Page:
I wish I was reading something fancier right now. Something more ‘high’ culture. Something with literary cred and novelistic hoity-toit. Something that would make you—my curious analytical reader—raise your eyebrows, whistle discretely under your breath and exclaim, somewhat dramatically, ‘my stars, she is but an enlightened dame!’
I could lie. I could pretend I am reading one of the many tomes on the ‘to read’ pile that literally constitutes my bedside table. Something like The Power by Naomi Alderman or Emily Wilson’s translation of The Odyssey or the new Zadie Smith or the old Hilary Mantel. Or something I’ve read in the not-so-distant past, blurring the space/time continuum for the sake of impressing you, my unknown critical reader. Like Audre Lorde, whose collected works I recently devoured as part of a deep dive into intersectionality, or David Foster Wallace’s Infinite Jest, which I read a few years ago—for what felt like a few years—despite the wrist strain I developed propping it up in bed and continually shuttling back and forth to the endnotes.
But I’m not going to lie. Not to you, my textually wily reader. What I am reading right now, pages dog-eared and begrimed with the ghosts of meals past, is Terry Pratchett’s Discworld series. My beloved Discworld. Or, to be more accurate, I am re-reading the Discworld.
I didn’t plan to do this. My literary Hell’s Angels embroidered leather jacket aphorism is Life’s Too Short For Re-Reads. But a chance conversation with a colleague led to the discovery of a mutual appreciation of the Discworld and suddenly here we are having formed our very own Quirm Ladies Auxiliary Book Club and Luncheon Society as we make our way slowly through the series from start to finish. Two books in, a third colleague joined us, because we are everywhere, us Great A’Tuin devotees, hidden in plain sight and just one careless question away from blabbering inanely for hours about the minutiae of a character who appeared only once in the forty-plus books that make up the series. We walk among you—have infiltrated all levels of society—all so vastly different from each other save for our shared loves and loathings: we are all irked by Rincewind. We each want to be Tiffany Aching or Susan or Vimes. Granny Weatherwax is our guru. The Librarian is utter perfection.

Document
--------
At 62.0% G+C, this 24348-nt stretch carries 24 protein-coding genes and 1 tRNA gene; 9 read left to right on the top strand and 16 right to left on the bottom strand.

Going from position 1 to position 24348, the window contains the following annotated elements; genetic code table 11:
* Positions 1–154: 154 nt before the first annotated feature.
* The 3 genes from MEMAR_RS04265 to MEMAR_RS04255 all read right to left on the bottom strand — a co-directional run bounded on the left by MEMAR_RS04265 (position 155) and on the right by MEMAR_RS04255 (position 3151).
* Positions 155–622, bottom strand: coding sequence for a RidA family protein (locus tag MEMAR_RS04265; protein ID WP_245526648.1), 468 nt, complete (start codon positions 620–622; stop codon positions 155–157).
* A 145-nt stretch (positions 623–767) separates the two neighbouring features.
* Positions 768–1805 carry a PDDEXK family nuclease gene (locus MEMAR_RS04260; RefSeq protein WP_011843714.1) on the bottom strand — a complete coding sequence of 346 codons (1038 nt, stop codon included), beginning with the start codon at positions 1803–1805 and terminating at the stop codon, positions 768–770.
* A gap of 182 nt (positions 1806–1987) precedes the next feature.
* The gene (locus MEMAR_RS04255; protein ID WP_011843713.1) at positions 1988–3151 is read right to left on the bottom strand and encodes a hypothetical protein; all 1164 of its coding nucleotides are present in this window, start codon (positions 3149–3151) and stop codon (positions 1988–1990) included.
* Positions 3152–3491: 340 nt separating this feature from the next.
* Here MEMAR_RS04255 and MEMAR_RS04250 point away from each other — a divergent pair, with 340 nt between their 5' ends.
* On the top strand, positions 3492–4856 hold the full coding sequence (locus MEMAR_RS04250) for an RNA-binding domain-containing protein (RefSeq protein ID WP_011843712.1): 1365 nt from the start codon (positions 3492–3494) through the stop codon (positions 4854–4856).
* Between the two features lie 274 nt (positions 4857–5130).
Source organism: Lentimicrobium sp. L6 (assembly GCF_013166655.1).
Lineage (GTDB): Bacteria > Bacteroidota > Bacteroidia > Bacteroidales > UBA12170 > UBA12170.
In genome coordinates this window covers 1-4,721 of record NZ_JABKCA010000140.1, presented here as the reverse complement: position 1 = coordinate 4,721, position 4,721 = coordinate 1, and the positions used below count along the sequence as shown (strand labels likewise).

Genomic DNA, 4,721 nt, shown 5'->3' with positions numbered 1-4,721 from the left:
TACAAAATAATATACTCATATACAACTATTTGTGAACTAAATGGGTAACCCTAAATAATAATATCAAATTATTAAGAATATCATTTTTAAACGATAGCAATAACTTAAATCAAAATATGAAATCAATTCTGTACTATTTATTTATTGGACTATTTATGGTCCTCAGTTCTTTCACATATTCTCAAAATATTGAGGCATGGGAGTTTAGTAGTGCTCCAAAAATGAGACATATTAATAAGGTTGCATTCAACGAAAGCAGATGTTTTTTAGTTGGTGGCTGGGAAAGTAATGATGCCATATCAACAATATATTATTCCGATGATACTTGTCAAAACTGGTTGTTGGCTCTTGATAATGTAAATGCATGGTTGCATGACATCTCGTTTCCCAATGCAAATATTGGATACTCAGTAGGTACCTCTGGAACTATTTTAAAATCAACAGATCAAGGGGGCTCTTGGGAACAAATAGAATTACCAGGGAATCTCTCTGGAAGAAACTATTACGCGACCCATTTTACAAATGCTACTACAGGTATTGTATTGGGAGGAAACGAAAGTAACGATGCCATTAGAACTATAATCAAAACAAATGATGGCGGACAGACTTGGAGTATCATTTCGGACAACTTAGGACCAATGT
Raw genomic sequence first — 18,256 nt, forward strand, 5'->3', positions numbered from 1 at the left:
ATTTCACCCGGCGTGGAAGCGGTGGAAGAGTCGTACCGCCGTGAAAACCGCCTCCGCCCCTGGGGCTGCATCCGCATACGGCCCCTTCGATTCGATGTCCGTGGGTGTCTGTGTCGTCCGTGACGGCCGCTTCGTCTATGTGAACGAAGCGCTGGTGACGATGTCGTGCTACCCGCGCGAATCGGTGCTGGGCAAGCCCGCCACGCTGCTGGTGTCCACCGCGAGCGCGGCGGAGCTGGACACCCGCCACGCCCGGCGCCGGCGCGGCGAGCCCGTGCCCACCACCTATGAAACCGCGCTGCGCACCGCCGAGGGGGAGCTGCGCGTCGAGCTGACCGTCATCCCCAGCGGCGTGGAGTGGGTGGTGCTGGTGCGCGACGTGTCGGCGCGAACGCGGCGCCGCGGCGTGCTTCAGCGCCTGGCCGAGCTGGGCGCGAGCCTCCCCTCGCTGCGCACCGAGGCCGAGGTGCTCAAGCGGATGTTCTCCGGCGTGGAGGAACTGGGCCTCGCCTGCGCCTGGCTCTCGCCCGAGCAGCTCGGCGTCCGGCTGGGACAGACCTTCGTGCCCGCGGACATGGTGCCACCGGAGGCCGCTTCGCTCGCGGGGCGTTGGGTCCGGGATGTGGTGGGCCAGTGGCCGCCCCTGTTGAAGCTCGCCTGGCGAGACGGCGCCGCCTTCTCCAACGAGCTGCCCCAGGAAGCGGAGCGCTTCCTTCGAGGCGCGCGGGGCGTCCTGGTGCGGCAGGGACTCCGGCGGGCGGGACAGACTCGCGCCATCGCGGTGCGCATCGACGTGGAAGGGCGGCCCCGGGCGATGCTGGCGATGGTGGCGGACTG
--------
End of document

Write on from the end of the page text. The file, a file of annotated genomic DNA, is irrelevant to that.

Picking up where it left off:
So here is where I find myself, my tentative tolerant reader, leafing through pages I first traipsed decades ago as a pre-teen. And while I could lie and tell you instead that I am working my way through the Russians—in Russian—and that I find them relatable and uplifting and not at all too laden with descriptive suffering, I am laying my library cards on the table and showing my hand because I suspect this actually matters.
Because re-reading these books is comfortable and familiar, like a much-loved soft toy that is steeped in the various scents of the inchoate. Because re-reading each one reminds me of why I fell in love with words and the home I found in the curve of letters and the power of syntax. These early ones are not his best novels. Re-reading them I see the cracks and the fault lines. The jokes that land like inebriated gymnasts and endings that crash through the wings like disoriented gods. In their pages I trace the inklings of later triumphs, taste phrasing and thumb stitching not quite perfected. Pace through the testing and re-testing of authorial voice, the gradual choreographing of a dance that will soon appear polished, and it reminds me of all of our journeys as both writers and consumers, my erudite finger-drumming reader. Of how we grow into ourselves over time and find our confidence amidst the detritus of awkward rehearsals and pedestrian beginnings. How none of us appear fully formed, but chip and sweat and type away until we hit our glorious stride, and then—my yawning hungry reader—then we become the makers of magic.
Because the Discworld books were magic for me all those years ago. They still are. They take philosophy and science and ethics and civics and inject them with laughter and fantasy and, above all, heart. They taught me things about this world by way of another, and showed me from a young age the almighty power of a story well told. How it creeps inside you and can never be evicted, grafted into your DNA for the rest of your eternity.
And this—this is what matters, isn’t it, my persistent and point-seeking reader? That it isn’t so much about what I’m reading now but what will stay with me long after the pages have been slotted onto the shelf, passed over to a friend, pushed into a return chute or left behind in a youth hostel in some far-flung corner of the globe. That stays with all of us, because everyone has their own Discworld. Their own collection of stories that remind us of why we love to read, to write, to devour the written word. This is the stuff of magic, and there’s nothing embarrassing about that.
Claire Varley’s debut novel The Bit In Between was published in 2015. Her second novel The Book of Ordinary People will be published mid-2018. Her fiction and non-fiction has appeared in places such as The Big Issue, Kill Your Darlings, Going Down Swinging, and Overland.